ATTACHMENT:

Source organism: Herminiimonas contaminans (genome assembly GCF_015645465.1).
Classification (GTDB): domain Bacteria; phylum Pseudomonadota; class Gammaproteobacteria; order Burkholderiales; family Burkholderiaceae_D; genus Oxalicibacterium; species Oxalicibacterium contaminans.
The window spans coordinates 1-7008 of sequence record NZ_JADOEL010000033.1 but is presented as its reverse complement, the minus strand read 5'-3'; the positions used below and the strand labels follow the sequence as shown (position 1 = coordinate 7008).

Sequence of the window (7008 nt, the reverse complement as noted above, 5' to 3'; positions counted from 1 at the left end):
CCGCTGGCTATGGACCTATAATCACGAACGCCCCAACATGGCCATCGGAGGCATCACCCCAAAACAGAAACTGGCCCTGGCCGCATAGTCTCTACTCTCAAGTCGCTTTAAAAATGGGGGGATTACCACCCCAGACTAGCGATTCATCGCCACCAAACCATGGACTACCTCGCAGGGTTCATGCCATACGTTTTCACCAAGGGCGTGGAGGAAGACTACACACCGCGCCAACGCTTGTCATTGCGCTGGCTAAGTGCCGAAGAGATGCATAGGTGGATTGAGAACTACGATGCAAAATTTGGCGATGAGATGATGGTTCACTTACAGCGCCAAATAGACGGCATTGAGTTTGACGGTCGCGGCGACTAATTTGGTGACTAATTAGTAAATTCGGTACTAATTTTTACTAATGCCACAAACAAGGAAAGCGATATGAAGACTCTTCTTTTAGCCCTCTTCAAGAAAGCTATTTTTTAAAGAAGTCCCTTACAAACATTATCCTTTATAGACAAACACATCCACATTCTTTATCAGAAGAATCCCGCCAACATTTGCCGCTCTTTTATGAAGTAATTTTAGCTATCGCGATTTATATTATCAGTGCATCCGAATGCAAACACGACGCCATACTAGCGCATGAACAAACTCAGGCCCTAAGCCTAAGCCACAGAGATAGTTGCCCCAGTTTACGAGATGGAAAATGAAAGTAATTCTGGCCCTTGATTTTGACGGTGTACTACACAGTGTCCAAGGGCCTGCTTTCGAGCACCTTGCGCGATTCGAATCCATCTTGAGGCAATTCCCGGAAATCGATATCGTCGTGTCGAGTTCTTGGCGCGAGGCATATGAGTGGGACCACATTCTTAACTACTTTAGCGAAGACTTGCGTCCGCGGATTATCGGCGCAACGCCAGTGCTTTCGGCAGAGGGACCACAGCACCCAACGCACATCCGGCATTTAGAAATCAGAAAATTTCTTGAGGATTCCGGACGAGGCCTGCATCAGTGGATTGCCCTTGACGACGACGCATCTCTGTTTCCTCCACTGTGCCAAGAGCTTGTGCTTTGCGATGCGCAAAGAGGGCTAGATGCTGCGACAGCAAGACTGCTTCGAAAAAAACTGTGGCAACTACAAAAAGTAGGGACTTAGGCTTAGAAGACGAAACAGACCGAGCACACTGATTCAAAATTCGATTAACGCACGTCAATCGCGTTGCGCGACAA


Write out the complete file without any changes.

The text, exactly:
Source organism: Herminiimonas contaminans (genome assembly GCF_015645465.1).
Classification (GTDB): domain Bacteria; phylum Pseudomonadota; class Gammaproteobacteria; order Burkholderiales; family Burkholderiaceae_D; genus Oxalicibacterium; species Oxalicibacterium contaminans.
The window spans coordinates 1-7008 of sequence record NZ_JADOEL010000033.1 but is presented as its reverse complement, the minus strand read 5'-3'; the positions used below and the strand labels follow the sequence as shown (position 1 = coordinate 7008).

Sequence of the window (7008 nt, the reverse complement as noted above, 5' to 3'; positions counted from 1 at the left end):
CCGCTGGCTATGGACCTATAATCACGAACGCCCCAACATGGCCATCGGAGGCATCACCCCAAAACAGAAACTGGCCCTGGCCGCATAGTCTCTACTCTCAAGTCGCTTTAAAAATGGGGGGATTACCACCCCAGACTAGCGATTCATCGCCACCAAACCATGGACTACCTCGCAGGGTTCATGCCATACGTTTTCACCAAGGGCGTGGAGGAAGACTACACACCGCGCCAACGCTTGTCATTGCGCTGGCTAAGTGCCGAAGAGATGCATAGGTGGATTGAGAACTACGATGCAAAATTTGGCGATGAGATGATGGTTCACTTACAGCGCCAAATAGACGGCATTGAGTTTGACGGTCGCGGCGACTAATTTGGTGACTAATTAGTAAATTCGGTACTAATTTTTACTAATGCCACAAACAAGGAAAGCGATATGAAGACTCTTCTTTTAGCCCTCTTCAAGAAAGCTATTTTTTAAAGAAGTCCCTTACAAACATTATCCTTTATAGACAAACACATCCACATTCTTTATCAGAAGAATCCCGCCAACATTTGCCGCTCTTTTATGAAGTAATTTTAGCTATCGCGATTTATATTATCAGTGCATCCGAATGCAAACACGACGCCATACTAGCGCATGAACAAACTCAGGCCCTAAGCCTAAGCCACAGAGATAGTTGCCCCAGTTTACGAGATGGAAAATGAAAGTAATTCTGGCCCTTGATTTTGACGGTGTACTACACAGTGTCCAAGGGCCTGCTTTCGAGCACCTTGCGCGATTCGAATCCATCTTGAGGCAATTCCCGGAAATCGATATCGTCGTGTCGAGTTCTTGGCGCGAGGCATATGAGTGGGACCACATTCTTAACTACTTTAGCGAAGACTTGCGTCCGCGGATTATCGGCGCAACGCCAGTGCTTTCGGCAGAGGGACCACAGCACCCAACGCACATCCGGCATTTAGAAATCAGAAAATTTCTTGAGGATTCCGGACGAGGCCTGCATCAGTGGATTGCCCTTGACGACGACGCATCTCTGTTTCCTCCACTGTGCCAAGAGCTTGTGCTTTGCGATGCGCAAAGAGGGCTAGATGCTGCGACAGCAAGACTGCTTCGAAAAAAACTGTGGCAACTACAAAAAGTAGGGACTTAGGCTTAGAAGACGAAACAGACCGAGCACACTGATTCAAAATTCGATTAACGCACGTCAATCGCGTTGCGCGACAA